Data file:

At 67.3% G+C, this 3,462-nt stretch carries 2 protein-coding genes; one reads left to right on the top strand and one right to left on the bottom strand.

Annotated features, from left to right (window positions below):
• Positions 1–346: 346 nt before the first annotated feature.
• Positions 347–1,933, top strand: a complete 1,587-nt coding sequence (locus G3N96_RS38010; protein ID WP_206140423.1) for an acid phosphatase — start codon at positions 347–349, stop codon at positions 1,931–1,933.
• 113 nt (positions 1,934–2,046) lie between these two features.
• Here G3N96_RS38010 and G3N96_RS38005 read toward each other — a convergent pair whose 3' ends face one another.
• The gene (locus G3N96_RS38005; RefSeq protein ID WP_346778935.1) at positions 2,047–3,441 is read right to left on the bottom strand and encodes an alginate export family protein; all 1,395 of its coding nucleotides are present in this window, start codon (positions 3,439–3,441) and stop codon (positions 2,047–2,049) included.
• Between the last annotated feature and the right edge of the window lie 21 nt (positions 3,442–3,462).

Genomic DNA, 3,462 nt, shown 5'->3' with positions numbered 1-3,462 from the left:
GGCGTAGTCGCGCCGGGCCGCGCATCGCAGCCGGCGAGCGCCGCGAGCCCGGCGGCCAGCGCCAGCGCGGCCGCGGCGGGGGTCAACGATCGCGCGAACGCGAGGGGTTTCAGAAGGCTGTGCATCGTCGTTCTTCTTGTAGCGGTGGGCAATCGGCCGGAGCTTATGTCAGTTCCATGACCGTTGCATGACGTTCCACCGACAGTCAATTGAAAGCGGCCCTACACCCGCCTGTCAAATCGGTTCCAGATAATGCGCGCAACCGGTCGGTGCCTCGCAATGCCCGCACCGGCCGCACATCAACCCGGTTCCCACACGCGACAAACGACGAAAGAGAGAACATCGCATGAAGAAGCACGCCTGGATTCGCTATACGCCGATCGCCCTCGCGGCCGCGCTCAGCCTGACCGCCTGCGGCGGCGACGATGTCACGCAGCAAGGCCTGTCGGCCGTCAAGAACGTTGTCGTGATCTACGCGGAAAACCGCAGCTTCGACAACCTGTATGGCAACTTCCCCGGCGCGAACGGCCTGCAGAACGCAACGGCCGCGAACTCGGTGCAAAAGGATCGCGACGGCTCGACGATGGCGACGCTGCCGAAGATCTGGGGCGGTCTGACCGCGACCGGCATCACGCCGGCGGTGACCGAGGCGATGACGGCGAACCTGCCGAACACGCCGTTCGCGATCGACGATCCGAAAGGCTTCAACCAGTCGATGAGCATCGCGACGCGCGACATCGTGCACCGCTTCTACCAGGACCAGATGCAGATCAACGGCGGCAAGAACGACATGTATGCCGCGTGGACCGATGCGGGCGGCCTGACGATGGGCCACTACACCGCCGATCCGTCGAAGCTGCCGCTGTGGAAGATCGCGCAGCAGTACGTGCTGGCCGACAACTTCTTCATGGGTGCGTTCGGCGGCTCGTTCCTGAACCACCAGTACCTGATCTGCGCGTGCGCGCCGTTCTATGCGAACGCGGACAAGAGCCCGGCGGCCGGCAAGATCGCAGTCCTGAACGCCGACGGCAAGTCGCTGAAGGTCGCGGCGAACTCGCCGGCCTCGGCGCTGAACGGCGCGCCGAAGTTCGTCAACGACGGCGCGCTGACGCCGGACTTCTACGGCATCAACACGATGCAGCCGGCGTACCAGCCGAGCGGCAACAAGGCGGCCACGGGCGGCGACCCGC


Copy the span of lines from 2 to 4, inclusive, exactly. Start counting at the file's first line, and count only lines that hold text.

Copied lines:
Annotated features, from left to right (window positions below):
• Positions 1–346: 346 nt before the first annotated feature.
• Positions 347–1,933, top strand: a complete 1,587-nt coding sequence (locus G3N96_RS38010; protein ID WP_206140423.1) for an acid phosphatase — start codon at positions 347–349, stop codon at positions 1,931–1,933.